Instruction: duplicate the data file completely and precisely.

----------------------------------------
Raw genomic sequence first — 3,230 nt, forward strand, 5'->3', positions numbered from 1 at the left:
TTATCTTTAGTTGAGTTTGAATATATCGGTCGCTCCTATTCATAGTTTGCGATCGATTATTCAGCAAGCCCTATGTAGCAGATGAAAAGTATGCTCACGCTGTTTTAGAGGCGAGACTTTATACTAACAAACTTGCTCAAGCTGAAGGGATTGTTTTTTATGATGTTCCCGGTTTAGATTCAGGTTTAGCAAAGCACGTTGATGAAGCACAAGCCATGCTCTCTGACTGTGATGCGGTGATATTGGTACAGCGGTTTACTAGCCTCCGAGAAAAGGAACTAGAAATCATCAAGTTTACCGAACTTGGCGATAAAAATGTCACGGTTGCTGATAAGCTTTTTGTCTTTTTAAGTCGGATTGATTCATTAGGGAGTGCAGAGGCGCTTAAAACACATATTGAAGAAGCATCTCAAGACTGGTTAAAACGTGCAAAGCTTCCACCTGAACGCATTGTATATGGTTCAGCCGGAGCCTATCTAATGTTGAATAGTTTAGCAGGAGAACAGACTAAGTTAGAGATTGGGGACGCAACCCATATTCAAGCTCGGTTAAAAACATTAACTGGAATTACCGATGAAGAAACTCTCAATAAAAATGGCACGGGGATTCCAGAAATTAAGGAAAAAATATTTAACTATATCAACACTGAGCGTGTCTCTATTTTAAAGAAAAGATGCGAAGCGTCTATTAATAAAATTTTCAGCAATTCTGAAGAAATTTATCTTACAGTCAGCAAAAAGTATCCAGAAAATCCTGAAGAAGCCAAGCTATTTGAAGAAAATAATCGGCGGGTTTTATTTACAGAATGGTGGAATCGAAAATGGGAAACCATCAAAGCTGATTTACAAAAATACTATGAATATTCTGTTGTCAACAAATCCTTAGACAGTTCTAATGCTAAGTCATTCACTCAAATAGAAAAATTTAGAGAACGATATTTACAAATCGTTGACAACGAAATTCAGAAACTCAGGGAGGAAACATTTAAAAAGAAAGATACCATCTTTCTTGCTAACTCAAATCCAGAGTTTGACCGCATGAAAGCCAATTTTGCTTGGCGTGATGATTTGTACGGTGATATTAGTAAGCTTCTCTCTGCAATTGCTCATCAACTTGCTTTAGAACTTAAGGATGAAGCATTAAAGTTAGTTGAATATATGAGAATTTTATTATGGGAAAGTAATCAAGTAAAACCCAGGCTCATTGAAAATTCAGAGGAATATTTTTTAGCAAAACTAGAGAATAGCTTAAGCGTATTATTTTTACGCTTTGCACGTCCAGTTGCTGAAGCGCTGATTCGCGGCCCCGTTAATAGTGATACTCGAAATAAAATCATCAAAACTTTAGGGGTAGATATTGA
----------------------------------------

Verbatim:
Raw genomic sequence first — 3,230 nt, forward strand, 5'->3', positions numbered from 1 at the left:
TTATCTTTAGTTGAGTTTGAATATATCGGTCGCTCCTATTCATAGTTTGCGATCGATTATTCAGCAAGCCCTATGTAGCAGATGAAAAGTATGCTCACGCTGTTTTAGAGGCGAGACTTTATACTAACAAACTTGCTCAAGCTGAAGGGATTGTTTTTTATGATGTTCCCGGTTTAGATTCAGGTTTAGCAAAGCACGTTGATGAAGCACAAGCCATGCTCTCTGACTGTGATGCGGTGATATTGGTACAGCGGTTTACTAGCCTCCGAGAAAAGGAACTAGAAATCATCAAGTTTACCGAACTTGGCGATAAAAATGTCACGGTTGCTGATAAGCTTTTTGTCTTTTTAAGTCGGATTGATTCATTAGGGAGTGCAGAGGCGCTTAAAACACATATTGAAGAAGCATCTCAAGACTGGTTAAAACGTGCAAAGCTTCCACCTGAACGCATTGTATATGGTTCAGCCGGAGCCTATCTAATGTTGAATAGTTTAGCAGGAGAACAGACTAAGTTAGAGATTGGGGACGCAACCCATATTCAAGCTCGGTTAAAAACATTAACTGGAATTACCGATGAAGAAACTCTCAATAAAAATGGCACGGGGATTCCAGAAATTAAGGAAAAAATATTTAACTATATCAACACTGAGCGTGTCTCTATTTTAAAGAAAAGATGCGAAGCGTCTATTAATAAAATTTTCAGCAATTCTGAAGAAATTTATCTTACAGTCAGCAAAAAGTATCCAGAAAATCCTGAAGAAGCCAAGCTATTTGAAGAAAATAATCGGCGGGTTTTATTTACAGAATGGTGGAATCGAAAATGGGAAACCATCAAAGCTGATTTACAAAAATACTATGAATATTCTGTTGTCAACAAATCCTTAGACAGTTCTAATGCTAAGTCATTCACTCAAATAGAAAAATTTAGAGAACGATATTTACAAATCGTTGACAACGAAATTCAGAAACTCAGGGAGGAAACATTTAAAAAGAAAGATACCATCTTTCTTGCTAACTCAAATCCAGAGTTTGACCGCATGAAAGCCAATTTTGCTTGGCGTGATGATTTGTACGGTGATATTAGTAAGCTTCTCTCTGCAATTGCTCATCAACTTGCTTTAGAACTTAAGGATGAAGCATTAAAGTTAGTTGAATATATGAGAATTTTATTATGGGAAAGTAATCAAGTAAAACCCAGGCTCATTGAAAATTCAGAGGAATATTTTTTAGCAAAACTAGAGAATAGCTTAAGCGTATTATTTTTACGCTTTGCACGTCCAGTTGCTGAAGCGCTGATTCGCGGCCCCGTTAATAGTGATACTCGAAATAAAATCATCAAAACTTTAGGGGTAGATATTGA